Canine Flu FAQ
experts at the ASPCA Animal Poison Control Center answer the most commonly
asked questions about canine influenza virus.
What is the Canine Flu?
Canine influenza is a contagious viral infection of dogs, caused
by Influenza Virus A subtype H3N8.
Did this virus come from the Bird Flu?
No-the canine influenza virus is not a mutation of avian
influenza, commonly known as Bird Flu. The avian flu virus of worldwide concern
is a different subtype (H5N1). While both are in the same broad, general family
of viruses (Orthomyxoviridae) that cause the flu in people, pigs and birds,
they are not the same strain. Canine influenza is actually more closely related
to the horse or equine influenza virus, and likely mutated from this
What does the Canine Flu do to dogs?
The canine influenza virus can cause mild to severe illness.
Mild effects include a soft, moist cough with or without a low grade fever that
lasts 10 to 30 days despite treatment, along with yellow/green nasal discharge
if a secondary bacterial infection occurs. More severe illness can result in
high grade fever as well as rapid/difficult breathing, which is usually caused
by secondary pneumonia.
Is Canine Flu fatal?
Typically, most infected dogs develop mild to moderate signs
that resolve within 10 to 30 days without problems. As with other flu viruses,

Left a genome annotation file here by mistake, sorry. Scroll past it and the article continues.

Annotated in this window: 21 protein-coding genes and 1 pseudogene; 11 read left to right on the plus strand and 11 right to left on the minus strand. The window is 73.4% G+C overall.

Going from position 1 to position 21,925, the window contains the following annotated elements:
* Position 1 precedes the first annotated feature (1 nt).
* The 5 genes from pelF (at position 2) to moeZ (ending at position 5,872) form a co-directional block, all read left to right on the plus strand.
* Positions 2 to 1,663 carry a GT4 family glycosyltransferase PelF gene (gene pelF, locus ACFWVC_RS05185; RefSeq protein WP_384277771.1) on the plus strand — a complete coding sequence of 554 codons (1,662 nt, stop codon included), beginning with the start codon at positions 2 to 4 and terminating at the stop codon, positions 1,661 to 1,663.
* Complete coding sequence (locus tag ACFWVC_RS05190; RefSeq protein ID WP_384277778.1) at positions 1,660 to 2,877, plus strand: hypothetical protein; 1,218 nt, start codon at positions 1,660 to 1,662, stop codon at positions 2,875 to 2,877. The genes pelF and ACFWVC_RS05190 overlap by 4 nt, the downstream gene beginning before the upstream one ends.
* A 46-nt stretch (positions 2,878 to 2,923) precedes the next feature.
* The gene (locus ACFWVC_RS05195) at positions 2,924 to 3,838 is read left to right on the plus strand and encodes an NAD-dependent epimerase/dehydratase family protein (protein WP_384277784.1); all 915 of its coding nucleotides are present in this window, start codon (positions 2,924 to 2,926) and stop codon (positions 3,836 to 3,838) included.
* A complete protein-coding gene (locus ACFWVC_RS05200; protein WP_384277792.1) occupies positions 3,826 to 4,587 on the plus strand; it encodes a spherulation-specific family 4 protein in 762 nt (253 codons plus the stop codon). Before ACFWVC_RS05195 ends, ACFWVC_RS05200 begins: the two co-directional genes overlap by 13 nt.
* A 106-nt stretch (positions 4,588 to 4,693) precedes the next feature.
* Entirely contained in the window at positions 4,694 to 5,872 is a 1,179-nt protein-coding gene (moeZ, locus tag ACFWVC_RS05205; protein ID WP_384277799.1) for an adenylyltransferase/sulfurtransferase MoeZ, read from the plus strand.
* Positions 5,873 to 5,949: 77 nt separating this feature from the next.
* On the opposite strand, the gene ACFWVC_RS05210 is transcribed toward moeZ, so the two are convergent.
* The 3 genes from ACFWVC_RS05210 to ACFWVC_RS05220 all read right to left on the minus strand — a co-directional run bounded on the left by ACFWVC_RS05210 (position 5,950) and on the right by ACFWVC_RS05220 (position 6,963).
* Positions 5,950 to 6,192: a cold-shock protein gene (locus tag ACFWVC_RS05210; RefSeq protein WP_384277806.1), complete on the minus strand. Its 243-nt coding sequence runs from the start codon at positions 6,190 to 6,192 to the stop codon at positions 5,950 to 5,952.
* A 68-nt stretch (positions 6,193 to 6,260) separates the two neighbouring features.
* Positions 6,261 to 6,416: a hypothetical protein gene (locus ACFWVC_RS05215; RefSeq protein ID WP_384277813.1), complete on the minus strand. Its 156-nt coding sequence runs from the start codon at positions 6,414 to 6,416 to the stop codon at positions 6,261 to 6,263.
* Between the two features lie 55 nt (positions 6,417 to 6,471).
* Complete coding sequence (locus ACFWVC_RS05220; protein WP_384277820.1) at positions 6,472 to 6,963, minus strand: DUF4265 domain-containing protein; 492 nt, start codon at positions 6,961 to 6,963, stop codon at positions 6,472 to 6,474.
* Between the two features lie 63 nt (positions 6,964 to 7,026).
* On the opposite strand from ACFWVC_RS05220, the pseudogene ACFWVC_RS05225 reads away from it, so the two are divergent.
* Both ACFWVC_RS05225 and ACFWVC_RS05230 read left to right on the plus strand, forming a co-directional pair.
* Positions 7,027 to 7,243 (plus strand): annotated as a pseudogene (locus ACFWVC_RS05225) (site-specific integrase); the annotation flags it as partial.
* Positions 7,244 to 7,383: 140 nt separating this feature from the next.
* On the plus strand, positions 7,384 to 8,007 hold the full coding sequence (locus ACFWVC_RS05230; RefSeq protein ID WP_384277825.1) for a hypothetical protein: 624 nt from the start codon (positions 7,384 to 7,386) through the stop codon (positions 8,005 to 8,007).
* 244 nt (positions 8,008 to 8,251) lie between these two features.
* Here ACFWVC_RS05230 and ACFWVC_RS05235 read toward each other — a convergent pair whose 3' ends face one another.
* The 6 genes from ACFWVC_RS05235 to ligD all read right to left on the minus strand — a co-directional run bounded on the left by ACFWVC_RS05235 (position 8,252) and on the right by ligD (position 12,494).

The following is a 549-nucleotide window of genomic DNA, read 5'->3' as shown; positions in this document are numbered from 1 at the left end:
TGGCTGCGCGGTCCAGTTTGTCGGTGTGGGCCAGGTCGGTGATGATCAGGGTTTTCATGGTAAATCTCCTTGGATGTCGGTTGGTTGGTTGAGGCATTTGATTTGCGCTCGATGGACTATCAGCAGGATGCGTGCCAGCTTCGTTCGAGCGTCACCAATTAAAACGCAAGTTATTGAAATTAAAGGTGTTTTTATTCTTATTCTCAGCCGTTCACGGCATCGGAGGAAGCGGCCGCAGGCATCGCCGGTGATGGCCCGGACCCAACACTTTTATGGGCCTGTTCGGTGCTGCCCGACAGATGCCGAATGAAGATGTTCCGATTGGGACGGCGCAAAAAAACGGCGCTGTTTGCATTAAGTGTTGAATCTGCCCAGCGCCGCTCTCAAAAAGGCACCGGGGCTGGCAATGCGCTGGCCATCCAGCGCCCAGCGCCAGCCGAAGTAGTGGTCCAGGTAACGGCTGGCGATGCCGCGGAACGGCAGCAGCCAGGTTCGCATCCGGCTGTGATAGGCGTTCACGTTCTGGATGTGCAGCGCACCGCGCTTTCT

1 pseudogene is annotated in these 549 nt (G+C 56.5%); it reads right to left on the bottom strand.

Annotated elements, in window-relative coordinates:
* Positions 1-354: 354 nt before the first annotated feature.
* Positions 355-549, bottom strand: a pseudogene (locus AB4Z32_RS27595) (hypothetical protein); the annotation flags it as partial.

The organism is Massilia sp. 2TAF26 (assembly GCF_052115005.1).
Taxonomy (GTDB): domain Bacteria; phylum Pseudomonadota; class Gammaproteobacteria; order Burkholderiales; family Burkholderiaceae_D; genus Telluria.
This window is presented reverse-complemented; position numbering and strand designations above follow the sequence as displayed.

fatalities can potentially occur, but are not common and are generally due to
secondary complications such as bacterial pneumonia.
Is the virus just in a few states, or is it all over?
Canine Flu is currently considered to be
an endemic virus, meaning that outbreaks have occurred
sporadically in certain areas. Currently, outbreaks at dog race tracks
have been reported in Alabama, Arizona, Arkansas, Colorado, Florida, Iowa,
Kansas, Massachusetts, Rhode Island, Texas, West Virginia and Wisconsin.
Outbreaks in pet dogs have occurred in California, Connecticut, Florida,
Georgia, Massachusetts, North Carolina, New Jersey, New York, Ohio, Oregon,
Pennsylvania, the state of Washington, and Washington, D.C. These cases
occurred in animal shelters, rescue groups, pet stores, boarding kennels and
How easy is it for my dog to catch?
The virus is contagious-spread via aerosolized respiratory
secretions. Thus far, most outbreaks have occurred between dogs who are kept in
large numbers in relatively close quarters, such as greyhounds at racing
tracks. The risk of infection in a canine who does not attend dog shows or
frequent kennels is fairly low. However, because this is a recently emerged
disease, there is no natural or vaccine-induced immunity-so all dogs are
I think my dog may have caught Canine Flu. How do I know for sure?
The symptoms of canine influenza closely resemble those seen
with other respiratory diseases, such as kennel cough. Because of this, kennel
cough can potentially be mistaken for canine flu.
While there is currently no reliable rapid test available to
veterinarians for diagnosing canine influenza, tests are available at certain
diagnostic labs. For more information, contact your local veterinarian.